# Can Poly1305-AES be used with AES-256?

I'm reading through Bernstein's The Poly1305-AES message-authentication code.

The MAC is predicated on 16-byte block ciphers like AES and produces 16-byte authentication tags. However, Bernstein does not really discuss the block cipher's key sizes, other than to state its a 32-byte key comprised of a 16-byte key and a second 16-byte string r.

I presume Bernstein selected AES-128 because it met security requirements with the most efficiency (i.e., AES-128 is faster than AES-256 because it uses fewer rounds, among other stated criteria). (Bernstein talks about the selection of other parameters, like r, in the section Design Decisions).

If one desired, could Poly1305-AES be used with AES-256? In this case, a 48-byte key would be used.

• The question is not just if it can be replaced, the question becomes if it would be any more secure if you do. It seems the polynomial was chosen to provide $2^{106}$ bits of security. Changing the underlying cipher to 256 bits keys may not provide the same level of security increase ("may" means I'm really not sure either way, but it seems to me that it won't). Mar 29 '15 at 15:12
• @Maarten - agreed. I'm not really looking to improve theoretical security. Rather, I'm trying to nail down an interface to Poly1305 in the Crypto++ library. In effect, the question becomes how much leeway to allow a programmer when constructing one in Crypto++.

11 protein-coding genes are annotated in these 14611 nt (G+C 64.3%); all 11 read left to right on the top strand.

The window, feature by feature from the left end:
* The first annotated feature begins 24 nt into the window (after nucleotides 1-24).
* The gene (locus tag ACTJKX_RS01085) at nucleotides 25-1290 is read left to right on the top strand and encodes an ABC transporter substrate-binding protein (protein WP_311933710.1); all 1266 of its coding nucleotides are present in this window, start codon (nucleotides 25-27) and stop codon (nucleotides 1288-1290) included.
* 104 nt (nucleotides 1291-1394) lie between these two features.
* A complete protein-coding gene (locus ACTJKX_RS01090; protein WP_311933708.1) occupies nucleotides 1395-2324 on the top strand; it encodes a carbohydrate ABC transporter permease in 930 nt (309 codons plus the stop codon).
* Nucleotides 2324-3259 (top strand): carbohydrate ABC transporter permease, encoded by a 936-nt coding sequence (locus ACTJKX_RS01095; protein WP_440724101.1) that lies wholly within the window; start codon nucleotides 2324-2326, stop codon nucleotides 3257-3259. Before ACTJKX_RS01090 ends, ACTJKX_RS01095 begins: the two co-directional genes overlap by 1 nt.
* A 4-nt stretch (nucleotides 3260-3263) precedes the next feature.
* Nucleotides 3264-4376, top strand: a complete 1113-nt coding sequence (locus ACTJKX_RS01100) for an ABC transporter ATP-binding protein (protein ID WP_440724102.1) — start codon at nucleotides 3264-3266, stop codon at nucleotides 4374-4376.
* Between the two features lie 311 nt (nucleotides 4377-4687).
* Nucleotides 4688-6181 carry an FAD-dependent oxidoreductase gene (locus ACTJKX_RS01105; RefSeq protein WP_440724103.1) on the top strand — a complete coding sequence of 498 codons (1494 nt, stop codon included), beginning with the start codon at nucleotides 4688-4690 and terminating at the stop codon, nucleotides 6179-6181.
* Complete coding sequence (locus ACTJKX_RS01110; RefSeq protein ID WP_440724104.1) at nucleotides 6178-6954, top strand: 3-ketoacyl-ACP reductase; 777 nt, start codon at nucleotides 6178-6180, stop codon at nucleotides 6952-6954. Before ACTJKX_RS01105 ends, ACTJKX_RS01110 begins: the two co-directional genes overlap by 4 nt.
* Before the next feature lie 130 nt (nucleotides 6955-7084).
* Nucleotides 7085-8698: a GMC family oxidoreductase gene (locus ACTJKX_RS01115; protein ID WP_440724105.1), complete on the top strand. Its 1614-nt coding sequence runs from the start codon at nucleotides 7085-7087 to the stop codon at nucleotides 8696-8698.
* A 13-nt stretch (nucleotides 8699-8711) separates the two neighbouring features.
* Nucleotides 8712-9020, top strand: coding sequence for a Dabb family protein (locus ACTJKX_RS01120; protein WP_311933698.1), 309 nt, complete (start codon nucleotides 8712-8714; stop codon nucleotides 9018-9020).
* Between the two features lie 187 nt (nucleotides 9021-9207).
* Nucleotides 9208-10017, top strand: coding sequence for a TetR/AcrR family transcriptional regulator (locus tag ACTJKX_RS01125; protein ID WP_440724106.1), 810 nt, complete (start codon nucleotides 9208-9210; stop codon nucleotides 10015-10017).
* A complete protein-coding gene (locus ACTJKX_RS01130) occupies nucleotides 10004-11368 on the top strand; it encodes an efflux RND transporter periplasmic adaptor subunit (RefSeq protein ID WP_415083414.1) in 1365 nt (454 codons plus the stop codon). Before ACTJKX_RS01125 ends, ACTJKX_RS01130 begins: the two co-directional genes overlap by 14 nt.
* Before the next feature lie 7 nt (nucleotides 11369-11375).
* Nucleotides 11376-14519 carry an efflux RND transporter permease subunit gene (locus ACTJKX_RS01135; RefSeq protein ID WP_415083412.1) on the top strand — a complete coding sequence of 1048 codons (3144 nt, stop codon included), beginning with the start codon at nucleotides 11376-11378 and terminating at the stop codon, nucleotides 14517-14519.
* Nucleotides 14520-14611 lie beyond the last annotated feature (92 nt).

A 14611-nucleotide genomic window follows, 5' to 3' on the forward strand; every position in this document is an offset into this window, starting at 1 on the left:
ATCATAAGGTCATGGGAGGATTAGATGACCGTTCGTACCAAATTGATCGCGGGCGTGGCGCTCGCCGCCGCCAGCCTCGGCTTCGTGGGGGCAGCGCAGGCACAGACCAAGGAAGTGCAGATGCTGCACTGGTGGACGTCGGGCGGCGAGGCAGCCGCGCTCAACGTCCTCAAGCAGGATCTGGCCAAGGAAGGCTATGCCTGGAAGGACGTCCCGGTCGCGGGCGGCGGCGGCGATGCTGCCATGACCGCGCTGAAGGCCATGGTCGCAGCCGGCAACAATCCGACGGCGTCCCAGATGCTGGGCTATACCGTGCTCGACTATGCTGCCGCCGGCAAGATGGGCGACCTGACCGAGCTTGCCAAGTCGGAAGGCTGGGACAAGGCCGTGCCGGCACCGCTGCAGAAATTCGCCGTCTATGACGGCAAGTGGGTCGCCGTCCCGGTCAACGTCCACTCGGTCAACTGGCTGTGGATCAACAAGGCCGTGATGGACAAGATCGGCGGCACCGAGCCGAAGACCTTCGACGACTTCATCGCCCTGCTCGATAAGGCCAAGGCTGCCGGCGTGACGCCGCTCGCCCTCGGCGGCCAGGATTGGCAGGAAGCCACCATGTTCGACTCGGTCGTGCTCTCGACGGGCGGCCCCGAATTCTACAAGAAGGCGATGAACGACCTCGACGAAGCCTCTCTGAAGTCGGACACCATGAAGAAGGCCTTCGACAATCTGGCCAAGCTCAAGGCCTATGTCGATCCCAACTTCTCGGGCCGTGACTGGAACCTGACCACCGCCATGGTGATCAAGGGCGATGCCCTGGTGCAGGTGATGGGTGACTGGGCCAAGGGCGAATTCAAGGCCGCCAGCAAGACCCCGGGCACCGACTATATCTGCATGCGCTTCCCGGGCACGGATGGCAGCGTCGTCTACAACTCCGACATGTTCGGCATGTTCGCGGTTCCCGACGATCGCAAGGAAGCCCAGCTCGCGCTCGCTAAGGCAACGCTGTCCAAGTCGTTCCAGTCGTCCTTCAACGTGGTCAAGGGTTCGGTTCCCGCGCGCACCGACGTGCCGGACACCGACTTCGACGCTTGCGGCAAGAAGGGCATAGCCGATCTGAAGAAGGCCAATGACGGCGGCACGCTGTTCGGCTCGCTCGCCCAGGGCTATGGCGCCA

– user10496
Apr 1 '15 at 8:26
• OK, so if you are going to allow this then a bit of a warning to your users would be nice. Apr 1 '15 at 20:42

Yes, Poly1305-AES can safely be modified to use AES-256 rather than AES-128; but if AES is implemented in software beware of not introducing a timing vulnerability in the implementation.

Change of the cipher in Poly1305-AES is explicitly endorsed; quoting D. J. Bernstein's The Poly1305-AES message-authentication code

There is nothing special about AES here. One can replace AES with an arbitrary keyed function from an arbitrary set of nonces to 16-byte strings. (..)
Perhaps AES will be broken someday. If that happens, users should switch to Poly1305-AnotherFunction. Poly1305-AnotherFunction provides the same security guarantee relative to the security of AnotherFunction.

The reference implementation of Poly1305-AES in software has AES carefully optimized to reduce cache-induced timing dependencies; beware that whatever AES-256 implementation is used is at least as good from this standpoint. If AES is implemented using AES-NI, in hardware, or otherwise in constant time (e.g. on a CPU without cache), that's a non-issue.

More generally, in any system using AES-128, if we can double the key size, we can safely use AES-256 instead from a theoretical standpoint; and if we can tolerate the slightly slower operation, and do not introduce a vulnerability (in particular by timing of cache misses), that's fine from a practical standpoint.

• After thinking about it some more, I don't think there's an advantage to using AES-192 or AES-256. Unless, of course, the security level of AES-128 drops below the security provided by r, which is 106 bits. And I don't know what would happen if AES-128 lost 20 or 25 bits of security overnight. It would probably be kind of funny to watch (in a morbid sort of way).
– user10496
Apr 1 '15 at 8:19